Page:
Land Rover’s new Defender has brought a return to three-person seating in the front row of non-commercial vehicles.
The reborn icon can be optioned with a jumper seat in between the driver and front passenger, meaning it can have five-, six-, or seven-seat configurations.
However, Land Rover’s engineering boss Nick Rogers confirmed to Australian media the middle occupant in the front row does not have an airbag.
The lack of an individual airbag for the middle seat in the front row is unlikely to be an issue when it comes to Euro NCAP testing, as the independent body doesn’t crash test the vehicle with a dummy in that seat.
However, Land Rover did crash test the Defender with a dummy in the middle of the front row, and remains confident that the Defender is as safe as possible.
Rogers refrained from making a prediction about what the Defender’s NCAP safety star rating would be, but said: “We are following every protocol that NCAP develops, and far more than that, and we have engineered everything to be in line with the latest consumer testing, which is way beyond any legal requirement.”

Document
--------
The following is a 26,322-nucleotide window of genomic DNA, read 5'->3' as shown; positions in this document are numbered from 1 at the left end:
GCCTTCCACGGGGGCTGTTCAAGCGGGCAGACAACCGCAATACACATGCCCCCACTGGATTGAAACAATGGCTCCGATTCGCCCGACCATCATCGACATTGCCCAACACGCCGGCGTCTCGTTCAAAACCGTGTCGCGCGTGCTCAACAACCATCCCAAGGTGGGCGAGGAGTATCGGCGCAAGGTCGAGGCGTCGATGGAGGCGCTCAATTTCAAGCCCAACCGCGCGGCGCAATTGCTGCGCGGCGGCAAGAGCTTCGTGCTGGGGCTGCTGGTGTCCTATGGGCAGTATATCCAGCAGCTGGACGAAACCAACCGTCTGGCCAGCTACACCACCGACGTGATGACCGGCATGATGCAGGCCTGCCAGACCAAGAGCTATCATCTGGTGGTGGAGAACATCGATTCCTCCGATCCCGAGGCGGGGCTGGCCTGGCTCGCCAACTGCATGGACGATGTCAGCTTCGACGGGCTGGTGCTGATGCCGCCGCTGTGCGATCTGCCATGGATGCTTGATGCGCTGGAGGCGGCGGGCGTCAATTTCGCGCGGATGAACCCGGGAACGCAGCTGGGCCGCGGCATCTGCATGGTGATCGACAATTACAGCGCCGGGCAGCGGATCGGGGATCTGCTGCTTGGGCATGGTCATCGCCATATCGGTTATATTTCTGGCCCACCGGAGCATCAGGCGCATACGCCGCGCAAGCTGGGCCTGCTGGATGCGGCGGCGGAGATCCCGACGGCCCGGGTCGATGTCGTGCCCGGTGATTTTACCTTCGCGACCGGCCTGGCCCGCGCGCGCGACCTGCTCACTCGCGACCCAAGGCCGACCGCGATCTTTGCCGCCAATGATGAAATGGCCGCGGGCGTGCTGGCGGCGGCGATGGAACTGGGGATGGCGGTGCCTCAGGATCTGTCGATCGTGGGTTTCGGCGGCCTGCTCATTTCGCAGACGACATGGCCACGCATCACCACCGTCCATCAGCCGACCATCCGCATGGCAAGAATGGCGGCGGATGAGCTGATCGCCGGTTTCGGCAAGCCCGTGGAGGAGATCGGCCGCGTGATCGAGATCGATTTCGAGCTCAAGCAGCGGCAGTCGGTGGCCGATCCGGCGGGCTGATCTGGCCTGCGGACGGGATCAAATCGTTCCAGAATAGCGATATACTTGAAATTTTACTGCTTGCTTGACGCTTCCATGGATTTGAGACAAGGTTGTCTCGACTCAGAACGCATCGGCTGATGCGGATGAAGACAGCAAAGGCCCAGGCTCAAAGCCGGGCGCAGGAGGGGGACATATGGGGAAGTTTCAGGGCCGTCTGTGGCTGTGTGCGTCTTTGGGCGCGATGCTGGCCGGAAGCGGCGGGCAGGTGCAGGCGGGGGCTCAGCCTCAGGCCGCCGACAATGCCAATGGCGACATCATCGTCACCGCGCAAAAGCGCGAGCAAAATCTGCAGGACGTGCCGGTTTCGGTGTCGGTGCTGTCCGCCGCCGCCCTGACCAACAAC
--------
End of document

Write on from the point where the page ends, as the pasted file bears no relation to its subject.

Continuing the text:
There were challenges in ensuring the Defender with its optional seating configuration remained safe for occupants.
“Making sure the key structure can take the extra load of that person was definitely a key challenge – making sure we could get all the loads through, making sure we have good seatbelt anchorage, making sure we have got good crash protection,” Rogers explained.
“It is a complete standalone seat with its own seatbelt, and it is an independent structure.”
For Rogers, ensuring the vehicles he works on are as safe as possible is a deeply personal issue.
“I got crushed in a car crash when I was 15 when my mate first passed his test and borrowed his mum’s car,” he said.
“We hit a bridge on my side of the car, and my legs were crushed. So, I’ve always had a personal feeling that safety is quite important.
“As engineers, it is our ultimate responsibility, and every one of those consumer tests with Euro NCAP, it is never even a conversation not to do it. We have to be responsible. It is your duty as an engineer who thinks not only about the occupants in the car, but also about other people you could unfortunately run into.”
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